Larger missiles to be deployed within five years
“Before the missile pact was renewed, we had been preparing for a new missile program, because we were sure that we would succeed in reaching an agreement with the United States,” a South Korean government official told the JoongAng Ilbo.
“So we have already asked the legislature to allocate 2.5 trillion won ($2.2 billion) of the budget to develop new missiles for the next five years.”
The official said that the South Korean military has already developed essential technology for the new missile development, so it wouldn’t be difficult to realize the goal of deploying them no later than 2017.
Shin Won-seok, an official at the Ministry of National Defense, also said on Sunday at a briefing that the previous 2001 missile pact didn’t restrict Korea to develop its own missile technology. So the military has accumulated its own skills until now and it won’t take much time for them to deploy new weapons.
Another government source also told Yonhap News Agency yesterday that the military proposed a bill to offer 500 billion won for next year’s missile development program to the legislature, and it will decide whether to pass it soon.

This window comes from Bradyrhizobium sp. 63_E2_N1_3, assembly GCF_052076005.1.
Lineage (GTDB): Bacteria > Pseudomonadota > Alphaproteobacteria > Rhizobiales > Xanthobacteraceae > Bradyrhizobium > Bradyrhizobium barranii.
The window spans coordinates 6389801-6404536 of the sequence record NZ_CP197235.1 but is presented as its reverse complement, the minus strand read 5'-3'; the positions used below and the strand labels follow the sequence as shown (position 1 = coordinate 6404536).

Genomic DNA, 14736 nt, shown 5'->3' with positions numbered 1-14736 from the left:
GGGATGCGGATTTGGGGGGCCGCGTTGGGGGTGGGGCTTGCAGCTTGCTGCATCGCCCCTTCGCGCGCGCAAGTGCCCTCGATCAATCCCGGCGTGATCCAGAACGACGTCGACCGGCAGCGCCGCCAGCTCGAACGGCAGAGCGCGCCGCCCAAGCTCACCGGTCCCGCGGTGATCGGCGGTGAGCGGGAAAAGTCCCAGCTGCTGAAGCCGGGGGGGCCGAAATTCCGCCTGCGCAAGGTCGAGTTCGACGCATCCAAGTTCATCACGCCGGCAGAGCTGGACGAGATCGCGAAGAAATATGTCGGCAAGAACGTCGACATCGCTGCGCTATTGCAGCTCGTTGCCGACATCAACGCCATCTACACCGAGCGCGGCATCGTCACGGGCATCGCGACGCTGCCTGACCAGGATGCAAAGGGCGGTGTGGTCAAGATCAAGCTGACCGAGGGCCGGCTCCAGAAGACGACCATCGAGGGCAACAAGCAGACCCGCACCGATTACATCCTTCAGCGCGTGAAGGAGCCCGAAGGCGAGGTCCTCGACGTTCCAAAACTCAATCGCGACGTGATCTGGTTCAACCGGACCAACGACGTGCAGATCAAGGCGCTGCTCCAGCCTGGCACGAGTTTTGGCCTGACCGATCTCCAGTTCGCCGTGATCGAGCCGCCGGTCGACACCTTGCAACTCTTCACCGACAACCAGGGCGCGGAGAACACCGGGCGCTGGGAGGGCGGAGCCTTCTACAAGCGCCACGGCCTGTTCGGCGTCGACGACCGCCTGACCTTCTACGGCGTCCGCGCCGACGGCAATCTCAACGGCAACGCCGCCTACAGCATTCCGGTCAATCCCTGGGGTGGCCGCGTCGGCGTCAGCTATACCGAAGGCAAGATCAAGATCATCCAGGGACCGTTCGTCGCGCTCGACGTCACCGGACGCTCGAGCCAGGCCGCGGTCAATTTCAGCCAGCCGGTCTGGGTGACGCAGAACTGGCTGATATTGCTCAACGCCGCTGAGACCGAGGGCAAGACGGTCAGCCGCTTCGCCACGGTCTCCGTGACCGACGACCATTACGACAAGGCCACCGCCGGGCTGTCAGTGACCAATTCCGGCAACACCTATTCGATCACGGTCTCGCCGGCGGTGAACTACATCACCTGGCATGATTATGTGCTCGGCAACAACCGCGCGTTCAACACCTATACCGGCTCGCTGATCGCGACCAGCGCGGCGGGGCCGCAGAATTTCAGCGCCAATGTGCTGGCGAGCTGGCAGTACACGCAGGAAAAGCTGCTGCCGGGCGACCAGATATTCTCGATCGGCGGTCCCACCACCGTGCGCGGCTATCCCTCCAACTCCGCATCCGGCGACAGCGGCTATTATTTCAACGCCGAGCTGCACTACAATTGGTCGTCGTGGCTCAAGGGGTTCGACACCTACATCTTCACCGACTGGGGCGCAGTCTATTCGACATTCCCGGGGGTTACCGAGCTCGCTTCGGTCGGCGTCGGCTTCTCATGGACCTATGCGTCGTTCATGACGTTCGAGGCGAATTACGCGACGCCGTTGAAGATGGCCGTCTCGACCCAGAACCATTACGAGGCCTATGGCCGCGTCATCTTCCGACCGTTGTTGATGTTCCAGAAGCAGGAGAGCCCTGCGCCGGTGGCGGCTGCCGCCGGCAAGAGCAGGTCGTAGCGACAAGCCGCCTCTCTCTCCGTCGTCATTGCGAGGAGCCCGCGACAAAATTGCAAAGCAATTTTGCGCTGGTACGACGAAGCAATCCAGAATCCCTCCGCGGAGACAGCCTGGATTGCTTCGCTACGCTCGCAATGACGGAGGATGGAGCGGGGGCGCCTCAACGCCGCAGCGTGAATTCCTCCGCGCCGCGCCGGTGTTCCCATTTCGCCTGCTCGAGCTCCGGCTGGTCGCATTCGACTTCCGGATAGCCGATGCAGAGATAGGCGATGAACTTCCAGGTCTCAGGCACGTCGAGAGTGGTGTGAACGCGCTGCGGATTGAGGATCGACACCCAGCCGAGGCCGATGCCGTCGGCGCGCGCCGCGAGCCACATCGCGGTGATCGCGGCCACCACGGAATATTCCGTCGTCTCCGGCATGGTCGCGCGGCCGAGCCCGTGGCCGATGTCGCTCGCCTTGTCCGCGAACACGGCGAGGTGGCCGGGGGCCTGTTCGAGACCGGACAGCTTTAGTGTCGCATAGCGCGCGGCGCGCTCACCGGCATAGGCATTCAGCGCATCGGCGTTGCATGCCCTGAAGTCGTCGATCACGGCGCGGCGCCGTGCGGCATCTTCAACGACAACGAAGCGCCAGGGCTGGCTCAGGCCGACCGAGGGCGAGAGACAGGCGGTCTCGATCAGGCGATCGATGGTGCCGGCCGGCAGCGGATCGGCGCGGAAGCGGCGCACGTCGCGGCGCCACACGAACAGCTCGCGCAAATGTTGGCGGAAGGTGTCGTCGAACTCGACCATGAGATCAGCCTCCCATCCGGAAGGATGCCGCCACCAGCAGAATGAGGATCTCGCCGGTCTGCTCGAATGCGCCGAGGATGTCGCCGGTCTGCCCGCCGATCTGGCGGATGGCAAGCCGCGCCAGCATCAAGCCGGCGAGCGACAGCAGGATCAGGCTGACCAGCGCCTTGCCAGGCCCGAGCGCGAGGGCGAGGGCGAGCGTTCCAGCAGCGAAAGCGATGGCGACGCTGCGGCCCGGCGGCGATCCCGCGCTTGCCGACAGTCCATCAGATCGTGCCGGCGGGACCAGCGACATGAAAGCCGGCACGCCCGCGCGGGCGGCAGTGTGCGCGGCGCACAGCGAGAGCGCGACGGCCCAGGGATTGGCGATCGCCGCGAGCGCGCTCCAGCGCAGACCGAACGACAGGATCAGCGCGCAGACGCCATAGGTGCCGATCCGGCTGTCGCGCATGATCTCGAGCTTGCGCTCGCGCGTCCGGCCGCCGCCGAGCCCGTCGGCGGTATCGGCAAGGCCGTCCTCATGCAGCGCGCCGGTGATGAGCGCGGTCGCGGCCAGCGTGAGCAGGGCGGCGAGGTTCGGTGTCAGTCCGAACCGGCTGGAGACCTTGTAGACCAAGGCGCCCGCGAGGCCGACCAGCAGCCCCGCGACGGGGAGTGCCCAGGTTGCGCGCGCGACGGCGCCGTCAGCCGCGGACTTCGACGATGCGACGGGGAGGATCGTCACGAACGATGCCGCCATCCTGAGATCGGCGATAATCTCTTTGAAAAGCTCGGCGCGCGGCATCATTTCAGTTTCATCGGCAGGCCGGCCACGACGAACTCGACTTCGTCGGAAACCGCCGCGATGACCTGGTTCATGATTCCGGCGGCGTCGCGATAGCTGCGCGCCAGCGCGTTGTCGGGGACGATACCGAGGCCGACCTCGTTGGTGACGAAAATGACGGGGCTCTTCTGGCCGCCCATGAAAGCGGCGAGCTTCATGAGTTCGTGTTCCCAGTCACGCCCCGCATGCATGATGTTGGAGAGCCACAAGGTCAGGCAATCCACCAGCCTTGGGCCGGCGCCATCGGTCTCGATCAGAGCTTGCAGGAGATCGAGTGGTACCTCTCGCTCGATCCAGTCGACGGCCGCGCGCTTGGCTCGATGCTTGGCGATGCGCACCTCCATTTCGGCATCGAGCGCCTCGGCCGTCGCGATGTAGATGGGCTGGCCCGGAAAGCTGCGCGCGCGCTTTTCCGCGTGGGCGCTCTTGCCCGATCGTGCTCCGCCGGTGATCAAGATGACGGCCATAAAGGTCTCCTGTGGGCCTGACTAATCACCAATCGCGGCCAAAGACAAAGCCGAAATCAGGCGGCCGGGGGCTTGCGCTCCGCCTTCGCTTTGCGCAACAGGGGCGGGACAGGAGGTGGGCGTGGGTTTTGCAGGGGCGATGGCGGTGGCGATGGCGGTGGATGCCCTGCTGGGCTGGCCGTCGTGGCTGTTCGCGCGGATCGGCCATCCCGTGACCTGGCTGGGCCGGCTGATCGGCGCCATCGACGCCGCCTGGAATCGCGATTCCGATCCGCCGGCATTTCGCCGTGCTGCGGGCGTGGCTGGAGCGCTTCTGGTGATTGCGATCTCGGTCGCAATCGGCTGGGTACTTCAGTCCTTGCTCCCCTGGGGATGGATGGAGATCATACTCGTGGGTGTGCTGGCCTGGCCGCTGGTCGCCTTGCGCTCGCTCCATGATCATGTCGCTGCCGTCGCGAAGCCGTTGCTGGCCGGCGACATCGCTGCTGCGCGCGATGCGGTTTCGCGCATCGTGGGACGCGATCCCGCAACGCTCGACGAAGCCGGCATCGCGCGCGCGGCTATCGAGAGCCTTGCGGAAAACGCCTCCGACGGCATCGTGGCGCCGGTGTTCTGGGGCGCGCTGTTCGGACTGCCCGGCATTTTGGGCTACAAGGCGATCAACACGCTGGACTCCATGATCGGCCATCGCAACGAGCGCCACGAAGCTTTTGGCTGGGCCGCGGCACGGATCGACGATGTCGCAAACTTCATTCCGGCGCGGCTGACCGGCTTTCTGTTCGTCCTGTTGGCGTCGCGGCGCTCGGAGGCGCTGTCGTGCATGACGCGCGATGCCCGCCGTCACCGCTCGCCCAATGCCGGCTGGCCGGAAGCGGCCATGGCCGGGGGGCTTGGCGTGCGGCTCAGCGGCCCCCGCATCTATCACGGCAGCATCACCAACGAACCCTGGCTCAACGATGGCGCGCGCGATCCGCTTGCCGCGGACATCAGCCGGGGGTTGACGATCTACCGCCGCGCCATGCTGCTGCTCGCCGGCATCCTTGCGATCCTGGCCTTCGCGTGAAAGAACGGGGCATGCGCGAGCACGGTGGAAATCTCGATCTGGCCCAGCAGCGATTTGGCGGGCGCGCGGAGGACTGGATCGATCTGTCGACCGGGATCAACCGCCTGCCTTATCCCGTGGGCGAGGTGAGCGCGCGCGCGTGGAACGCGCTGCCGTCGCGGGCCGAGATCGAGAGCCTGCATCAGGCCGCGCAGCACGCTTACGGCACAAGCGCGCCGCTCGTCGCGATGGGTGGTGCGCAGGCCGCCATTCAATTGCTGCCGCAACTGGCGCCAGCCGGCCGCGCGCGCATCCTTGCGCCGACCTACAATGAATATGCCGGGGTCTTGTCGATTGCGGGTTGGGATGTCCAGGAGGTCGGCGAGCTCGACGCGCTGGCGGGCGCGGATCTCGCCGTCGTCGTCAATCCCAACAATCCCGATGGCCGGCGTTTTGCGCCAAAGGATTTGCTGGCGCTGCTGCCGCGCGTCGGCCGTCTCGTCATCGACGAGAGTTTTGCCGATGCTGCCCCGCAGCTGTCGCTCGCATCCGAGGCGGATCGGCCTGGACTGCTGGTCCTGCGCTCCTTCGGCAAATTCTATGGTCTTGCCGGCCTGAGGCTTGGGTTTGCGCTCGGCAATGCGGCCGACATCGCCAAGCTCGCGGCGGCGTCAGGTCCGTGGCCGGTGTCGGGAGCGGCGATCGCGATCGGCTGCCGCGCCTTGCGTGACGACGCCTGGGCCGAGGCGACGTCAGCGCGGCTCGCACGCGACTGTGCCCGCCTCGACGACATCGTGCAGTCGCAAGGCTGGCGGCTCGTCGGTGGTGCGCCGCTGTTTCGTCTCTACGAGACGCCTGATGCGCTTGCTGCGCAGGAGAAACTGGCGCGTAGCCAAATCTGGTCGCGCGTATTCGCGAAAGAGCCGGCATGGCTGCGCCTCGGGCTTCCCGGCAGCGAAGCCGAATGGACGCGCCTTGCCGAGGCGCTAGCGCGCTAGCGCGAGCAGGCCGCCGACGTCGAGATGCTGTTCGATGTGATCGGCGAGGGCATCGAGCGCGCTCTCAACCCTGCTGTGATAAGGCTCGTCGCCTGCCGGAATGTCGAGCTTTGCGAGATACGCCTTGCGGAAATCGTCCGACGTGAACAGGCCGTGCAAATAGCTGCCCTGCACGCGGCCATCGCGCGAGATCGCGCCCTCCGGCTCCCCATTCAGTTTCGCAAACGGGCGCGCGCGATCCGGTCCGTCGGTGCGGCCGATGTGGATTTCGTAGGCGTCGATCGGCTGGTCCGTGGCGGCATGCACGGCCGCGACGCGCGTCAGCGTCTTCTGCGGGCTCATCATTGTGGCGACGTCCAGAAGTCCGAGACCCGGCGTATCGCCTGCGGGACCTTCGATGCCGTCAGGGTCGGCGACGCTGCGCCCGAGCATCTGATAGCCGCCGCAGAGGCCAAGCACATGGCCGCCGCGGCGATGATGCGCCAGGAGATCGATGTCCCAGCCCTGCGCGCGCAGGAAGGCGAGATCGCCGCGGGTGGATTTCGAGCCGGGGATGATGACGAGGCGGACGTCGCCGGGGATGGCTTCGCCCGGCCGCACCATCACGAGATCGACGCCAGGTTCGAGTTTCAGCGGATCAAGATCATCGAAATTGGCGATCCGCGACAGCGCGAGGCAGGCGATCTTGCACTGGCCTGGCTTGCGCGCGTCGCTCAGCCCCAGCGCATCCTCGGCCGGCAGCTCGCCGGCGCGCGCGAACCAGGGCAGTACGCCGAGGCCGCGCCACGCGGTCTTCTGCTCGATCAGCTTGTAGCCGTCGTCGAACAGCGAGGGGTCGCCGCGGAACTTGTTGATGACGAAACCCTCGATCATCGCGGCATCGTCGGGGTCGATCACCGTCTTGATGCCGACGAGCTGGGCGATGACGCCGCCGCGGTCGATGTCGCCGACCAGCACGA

Shin In-kyun, the president of the Korea Defense Network, a private military think-tank, said the 800-kilometer (497-mile) missiles will be two-stage rockets. Shin told the Korea JoongAng Daily the range of the ballistic rockets exceeds 600 kilometers, taking it out of the earth’s atmosphere before falling to the ground. “Technically, it would take only two years to manufacture them,” Shin said.
However, some experts say that there are still unresolved matters in the missile agreement. Koo Bon-hak, an international studies professor at the Hallym University of Graduate Studies, told the Korea JoongAng Daily that the agreement still hasn’t allowed Korea to develop a solid-fuel rocket, which could be developed into an Inter-Continental Ballistic Missile (ICBM).
“Under the international law, there’s no restriction for us to develop a solid-fuel rocket, but we are not supposed to do that due to the Korea-U.S. missile agreement,” Koo said. “Neighboring superpowers such as China and Japan already have technology to develop it at the civilian level.”
Koo also said that the weight limit of an 800-kilometer missile should have been increased, up to 1,000 kilograms (2,204 pounds). “A heavier warhead raises a missile’s target accuracy,” Koo said. “So if we want to launch an 800-kilometer missile from a base in the southern region, where it is relatively safer from North Korea’s attack, the missile should be heavier than 500 kilograms to accurately bombard the North.”
By Kim Hee-jin, Jeong Yong-soo [firstname.lastname@example.org]